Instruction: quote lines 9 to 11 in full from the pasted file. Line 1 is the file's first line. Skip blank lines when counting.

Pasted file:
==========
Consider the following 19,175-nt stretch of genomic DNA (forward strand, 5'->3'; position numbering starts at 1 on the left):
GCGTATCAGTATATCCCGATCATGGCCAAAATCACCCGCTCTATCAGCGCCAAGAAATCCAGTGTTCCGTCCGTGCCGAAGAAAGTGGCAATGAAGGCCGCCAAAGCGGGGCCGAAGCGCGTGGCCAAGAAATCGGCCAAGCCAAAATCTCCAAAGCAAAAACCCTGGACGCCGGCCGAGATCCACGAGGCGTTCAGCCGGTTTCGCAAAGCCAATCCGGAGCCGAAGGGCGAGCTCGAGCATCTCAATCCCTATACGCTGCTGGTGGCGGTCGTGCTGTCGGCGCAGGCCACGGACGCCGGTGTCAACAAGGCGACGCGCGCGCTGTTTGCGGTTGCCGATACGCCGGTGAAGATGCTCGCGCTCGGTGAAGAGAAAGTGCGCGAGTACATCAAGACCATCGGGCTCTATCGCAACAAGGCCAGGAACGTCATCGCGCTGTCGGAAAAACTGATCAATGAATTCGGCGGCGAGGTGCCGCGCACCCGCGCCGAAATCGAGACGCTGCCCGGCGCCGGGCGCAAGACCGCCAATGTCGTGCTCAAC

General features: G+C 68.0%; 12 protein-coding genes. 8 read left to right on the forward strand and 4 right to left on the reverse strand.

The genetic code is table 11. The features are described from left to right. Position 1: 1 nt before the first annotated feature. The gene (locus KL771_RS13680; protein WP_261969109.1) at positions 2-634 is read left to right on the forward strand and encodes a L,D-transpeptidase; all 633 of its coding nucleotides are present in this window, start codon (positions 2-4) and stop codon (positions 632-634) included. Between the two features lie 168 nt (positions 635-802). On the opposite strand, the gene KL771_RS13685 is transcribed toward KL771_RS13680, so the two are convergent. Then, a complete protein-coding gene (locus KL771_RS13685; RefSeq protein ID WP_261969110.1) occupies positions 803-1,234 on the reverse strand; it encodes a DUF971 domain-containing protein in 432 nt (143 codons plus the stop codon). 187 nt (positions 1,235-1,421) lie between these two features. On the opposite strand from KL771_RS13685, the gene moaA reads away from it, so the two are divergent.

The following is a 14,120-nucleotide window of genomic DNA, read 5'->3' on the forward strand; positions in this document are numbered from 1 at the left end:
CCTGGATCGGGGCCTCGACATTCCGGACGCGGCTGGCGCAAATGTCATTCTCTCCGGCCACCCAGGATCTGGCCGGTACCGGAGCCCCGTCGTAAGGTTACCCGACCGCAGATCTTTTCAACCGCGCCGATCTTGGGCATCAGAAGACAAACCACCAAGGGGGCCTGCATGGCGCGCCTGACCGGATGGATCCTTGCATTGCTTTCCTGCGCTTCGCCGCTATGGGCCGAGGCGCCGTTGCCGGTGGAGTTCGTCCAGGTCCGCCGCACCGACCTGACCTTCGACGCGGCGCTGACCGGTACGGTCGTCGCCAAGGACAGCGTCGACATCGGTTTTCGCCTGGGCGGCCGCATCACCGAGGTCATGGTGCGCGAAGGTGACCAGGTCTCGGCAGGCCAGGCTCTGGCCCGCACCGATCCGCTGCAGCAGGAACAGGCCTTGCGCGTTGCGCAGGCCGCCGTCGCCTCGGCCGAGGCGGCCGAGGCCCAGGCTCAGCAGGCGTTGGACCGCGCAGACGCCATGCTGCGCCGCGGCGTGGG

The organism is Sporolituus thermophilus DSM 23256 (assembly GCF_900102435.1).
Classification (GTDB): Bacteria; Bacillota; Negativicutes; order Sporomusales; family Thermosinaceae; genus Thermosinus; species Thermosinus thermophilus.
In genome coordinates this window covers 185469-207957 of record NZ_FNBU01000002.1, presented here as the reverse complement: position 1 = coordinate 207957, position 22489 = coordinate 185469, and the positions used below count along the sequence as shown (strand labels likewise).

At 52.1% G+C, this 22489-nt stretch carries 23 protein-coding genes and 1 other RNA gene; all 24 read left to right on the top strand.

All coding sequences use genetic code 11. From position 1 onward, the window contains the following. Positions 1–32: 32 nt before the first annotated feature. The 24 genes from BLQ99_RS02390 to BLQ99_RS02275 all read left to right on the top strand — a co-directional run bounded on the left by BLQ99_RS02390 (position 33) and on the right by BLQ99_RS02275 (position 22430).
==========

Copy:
In genome coordinates this window covers 185469-207957 of record NZ_FNBU01000002.1, presented here as the reverse complement: position 1 = coordinate 207957, position 22489 = coordinate 185469, and the positions used below count along the sequence as shown (strand labels likewise).

At 52.1% G+C, this 22489-nt stretch carries 23 protein-coding genes and 1 other RNA gene; all 24 read left to right on the top strand.

All coding sequences use genetic code 11. From position 1 onward, the window contains the following. Positions 1–32: 32 nt before the first annotated feature. The 24 genes from BLQ99_RS02390 to BLQ99_RS02275 all read left to right on the top strand — a co-directional run bounded on the left by BLQ99_RS02390 (position 33) and on the right by BLQ99_RS02275 (position 22430).